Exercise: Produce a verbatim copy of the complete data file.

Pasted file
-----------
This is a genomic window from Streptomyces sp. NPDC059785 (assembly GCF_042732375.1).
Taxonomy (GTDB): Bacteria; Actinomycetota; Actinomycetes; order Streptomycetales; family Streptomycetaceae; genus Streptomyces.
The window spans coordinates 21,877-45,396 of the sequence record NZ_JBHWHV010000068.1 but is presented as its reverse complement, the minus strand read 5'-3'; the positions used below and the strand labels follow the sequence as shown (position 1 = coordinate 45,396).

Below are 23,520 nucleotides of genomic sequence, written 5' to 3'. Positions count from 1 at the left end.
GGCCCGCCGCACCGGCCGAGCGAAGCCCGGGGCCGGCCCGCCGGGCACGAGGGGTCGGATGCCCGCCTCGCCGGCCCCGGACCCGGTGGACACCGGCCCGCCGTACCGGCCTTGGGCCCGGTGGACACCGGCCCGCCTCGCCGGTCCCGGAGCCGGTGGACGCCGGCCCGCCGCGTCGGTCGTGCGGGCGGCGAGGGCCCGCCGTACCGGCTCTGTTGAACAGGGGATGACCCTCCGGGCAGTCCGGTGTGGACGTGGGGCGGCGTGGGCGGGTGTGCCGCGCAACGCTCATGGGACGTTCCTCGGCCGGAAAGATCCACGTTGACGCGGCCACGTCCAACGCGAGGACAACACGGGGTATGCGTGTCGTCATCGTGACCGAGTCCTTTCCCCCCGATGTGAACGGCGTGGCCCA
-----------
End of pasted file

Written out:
This is a genomic window from Streptomyces sp. NPDC059785 (assembly GCF_042732375.1).
Taxonomy (GTDB): Bacteria; Actinomycetota; Actinomycetes; order Streptomycetales; family Streptomycetaceae; genus Streptomyces.
The window spans coordinates 21,877-45,396 of the sequence record NZ_JBHWHV010000068.1 but is presented as its reverse complement, the minus strand read 5'-3'; the positions used below and the strand labels follow the sequence as shown (position 1 = coordinate 45,396).

Below are 23,520 nucleotides of genomic sequence, written 5' to 3'. Positions count from 1 at the left end.
GGCCCGCCGCACCGGCCGAGCGAAGCCCGGGGCCGGCCCGCCGGGCACGAGGGGTCGGATGCCCGCCTCGCCGGCCCCGGACCCGGTGGACACCGGCCCGCCGTACCGGCCTTGGGCCCGGTGGACACCGGCCCGCCTCGCCGGTCCCGGAGCCGGTGGACGCCGGCCCGCCGCGTCGGTCGTGCGGGCGGCGAGGGCCCGCCGTACCGGCTCTGTTGAACAGGGGATGACCCTCCGGGCAGTCCGGTGTGGACGTGGGGCGGCGTGGGCGGGTGTGCCGCGCAACGCTCATGGGACGTTCCTCGGCCGGAAAGATCCACGTTGACGCGGCCACGTCCAACGCGAGGACAACACGGGGTATGCGTGTCGTCATCGTGACCGAGTCCTTTCCCCCCGATGTGAACGGCGTGGCCCA